Mr W Clarke:

That is why it is important to get it right.

Mr McClure:

We work closely with Forest Service on its recreation strategy. I was on the steering group. One of the issues that continually came up was that there was no duty on Forest Service to do this. That was one of the difficulties that it stated, which is why we believe very strongly that this Bill has the opportunity to place a duty on Forest Service. My understanding is that Forest Service would welcome that because it would start to give it a remit for doing the things that it is doing.

Mr Harkness:

It perceives itself to be constrained currently in what it is empowered to do.

Mr W Clarke:

I have two other points.

The Deputy Chairperson:

Please ask precise questions, because we are moving on. I have given you some flexibility, although it is fine if you have a couple of questions.

Mr W Clarke:

I am not going to argue with you. You gave others a lot more flexibility than you gave me.

Dr McCrea touched on the issues of your organisation giving resources towards access, and the issues of access, infrastructure, maintaining access and combating erosion. Do you see your organisation putting money into the pot in that regard?

Mr Harkness:

From time to time, we have capital moneys. As many of you know, we also run capital investment programmes. Those tend to be for fixed projects. We do not tend to provide ongoing revenue funding for evermore, because our budgets would be consumed if that were the case. We tend to challenge projects with an opportunity to display their capital need at the outset, and potentially a short-term revenue need, but display their ability to be sustainable into the future. There are lots of models around which countryside projects, as well as pitch-based or indoor-based sports, can develop sustainability in relation to their financial needs.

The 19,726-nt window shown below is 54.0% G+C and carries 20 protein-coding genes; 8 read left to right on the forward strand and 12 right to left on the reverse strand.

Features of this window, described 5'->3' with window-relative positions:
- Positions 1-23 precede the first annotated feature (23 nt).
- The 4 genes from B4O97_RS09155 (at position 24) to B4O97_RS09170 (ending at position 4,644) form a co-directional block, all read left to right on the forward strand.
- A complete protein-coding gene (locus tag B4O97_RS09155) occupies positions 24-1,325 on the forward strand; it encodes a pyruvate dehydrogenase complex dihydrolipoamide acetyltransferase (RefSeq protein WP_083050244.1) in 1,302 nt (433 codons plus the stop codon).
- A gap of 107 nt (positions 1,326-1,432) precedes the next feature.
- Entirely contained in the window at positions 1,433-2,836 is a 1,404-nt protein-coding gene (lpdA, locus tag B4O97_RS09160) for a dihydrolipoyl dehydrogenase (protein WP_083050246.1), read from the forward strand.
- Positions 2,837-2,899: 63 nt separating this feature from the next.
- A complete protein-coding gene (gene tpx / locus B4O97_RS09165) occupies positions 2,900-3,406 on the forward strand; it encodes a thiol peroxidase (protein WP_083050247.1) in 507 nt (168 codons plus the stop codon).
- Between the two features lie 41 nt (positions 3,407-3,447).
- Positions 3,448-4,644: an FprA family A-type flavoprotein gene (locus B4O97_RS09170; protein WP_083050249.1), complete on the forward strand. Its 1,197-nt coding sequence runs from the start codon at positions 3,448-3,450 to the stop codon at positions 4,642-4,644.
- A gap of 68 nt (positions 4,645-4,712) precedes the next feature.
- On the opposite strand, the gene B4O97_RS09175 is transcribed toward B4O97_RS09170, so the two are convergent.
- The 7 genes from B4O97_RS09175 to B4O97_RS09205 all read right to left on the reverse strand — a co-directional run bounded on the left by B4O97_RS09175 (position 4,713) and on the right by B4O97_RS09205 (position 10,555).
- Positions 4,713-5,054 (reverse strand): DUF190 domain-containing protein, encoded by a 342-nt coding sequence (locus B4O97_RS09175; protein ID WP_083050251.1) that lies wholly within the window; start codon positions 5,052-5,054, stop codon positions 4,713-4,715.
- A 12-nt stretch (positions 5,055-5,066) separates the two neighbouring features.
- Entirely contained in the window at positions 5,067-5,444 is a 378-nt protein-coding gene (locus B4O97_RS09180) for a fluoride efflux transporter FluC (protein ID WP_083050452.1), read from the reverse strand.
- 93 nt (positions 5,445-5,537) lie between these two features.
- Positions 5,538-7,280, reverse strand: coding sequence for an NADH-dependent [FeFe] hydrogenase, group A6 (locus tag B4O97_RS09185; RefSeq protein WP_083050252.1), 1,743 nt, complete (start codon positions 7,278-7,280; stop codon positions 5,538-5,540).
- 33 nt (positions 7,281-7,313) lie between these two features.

Mr News:

Our investments in countryside recreation tend to be strategic, so they go towards helping governing bodies to build capacity, identifying where the access needs are most acute, and working with organisations like the Countryside Recreation Network in Northern Ireland and the Countryside Access and Activities Network. Mr Clarke made a reference to Tourist Board moneys for trail development; those moneys were secured as a result of investments that we made to secure it. That is how we see our investment having maximum leverage.